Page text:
Evening is when my day begins. Each night, I select an outfit for the next day based on how I feel about my body. If my midsection is my main concern, I set out loose-fitting jeans; if I’m extra self-conscious of my arms, I select a thick cardigan. It’s a rare occasion that I feel even remotely comfortable or attractive in any outfit, but I do the best I can.
After I lie down for bed, my brain churns out a Rolodex of everything I consumed that day, and I am inevitably blanketed in shame. Why couldn’t I resist those cookies in the conference room at work? Did I have to order that wine with dinner? How many calories does it add when you swallow your gum? Somewhere around 2 a.m, my mind exhausts itself and I drift to sleep.
In the morning, I stand in front of the mirror and lift up my shirt. This is the lightest I will be all day. I suck in my stomach and turn to the side. I grab a handful of skin and pull it away from myself, imagining myself thinner. I picture a flat tummy and cute belly button, taut skin with an olive glow. I get dressed in the still darkness of our bedroom and try not to look at my body—the folds in my stomach when I bend, the pinch of skin when I button my jeans. My husband is still asleep in our bed, unaware of my shameful daily ritual. He knows I am sick; he has sat with me after an anxiety attack sent me to the bathroom during Christmas dinner, rubbed my arm when I cried how I will never be good enough. He tells me every day that I am beautiful, and even though I need it, I never believe him.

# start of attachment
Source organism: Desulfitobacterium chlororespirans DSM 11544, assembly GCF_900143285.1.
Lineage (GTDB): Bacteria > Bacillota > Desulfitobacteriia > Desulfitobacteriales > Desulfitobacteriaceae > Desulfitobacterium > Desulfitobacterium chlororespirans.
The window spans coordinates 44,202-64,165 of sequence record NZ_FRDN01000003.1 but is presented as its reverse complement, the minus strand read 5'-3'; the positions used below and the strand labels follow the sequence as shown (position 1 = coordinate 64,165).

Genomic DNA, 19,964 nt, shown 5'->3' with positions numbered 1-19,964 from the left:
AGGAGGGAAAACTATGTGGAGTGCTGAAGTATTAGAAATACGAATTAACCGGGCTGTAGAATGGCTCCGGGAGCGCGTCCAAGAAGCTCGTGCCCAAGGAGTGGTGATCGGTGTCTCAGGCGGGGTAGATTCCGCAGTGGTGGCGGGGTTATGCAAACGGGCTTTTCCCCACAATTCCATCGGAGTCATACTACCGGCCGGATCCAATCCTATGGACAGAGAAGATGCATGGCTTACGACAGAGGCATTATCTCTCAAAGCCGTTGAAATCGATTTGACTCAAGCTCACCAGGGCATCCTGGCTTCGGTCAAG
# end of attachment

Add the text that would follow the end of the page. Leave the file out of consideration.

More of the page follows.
Read more: A Day With: Body Dysmorphia
Breakfast. This is the hardest meal because despite waking up hungry, I don’t want to let go of that feeling of lightness, of an empty stomach, of control. On several occasions, I have pulled my car over on the way to work to purge in a neighborhood or empty parking lot; I keep a stack of napkins and hand sanitizer in the glove compartment for this reason. When walking alone, I have even ducked behind a tree or parked car and left my breakfast in the dirt behind me. When my eating disorder beckons me to do something, it’s an overwhelming need to eliminate everything inside me, a panic I can’t ignore. The food sits heavy in the pit of my stomach like a pile of stones, a hard lump in the center of the body I have never accepted as my own.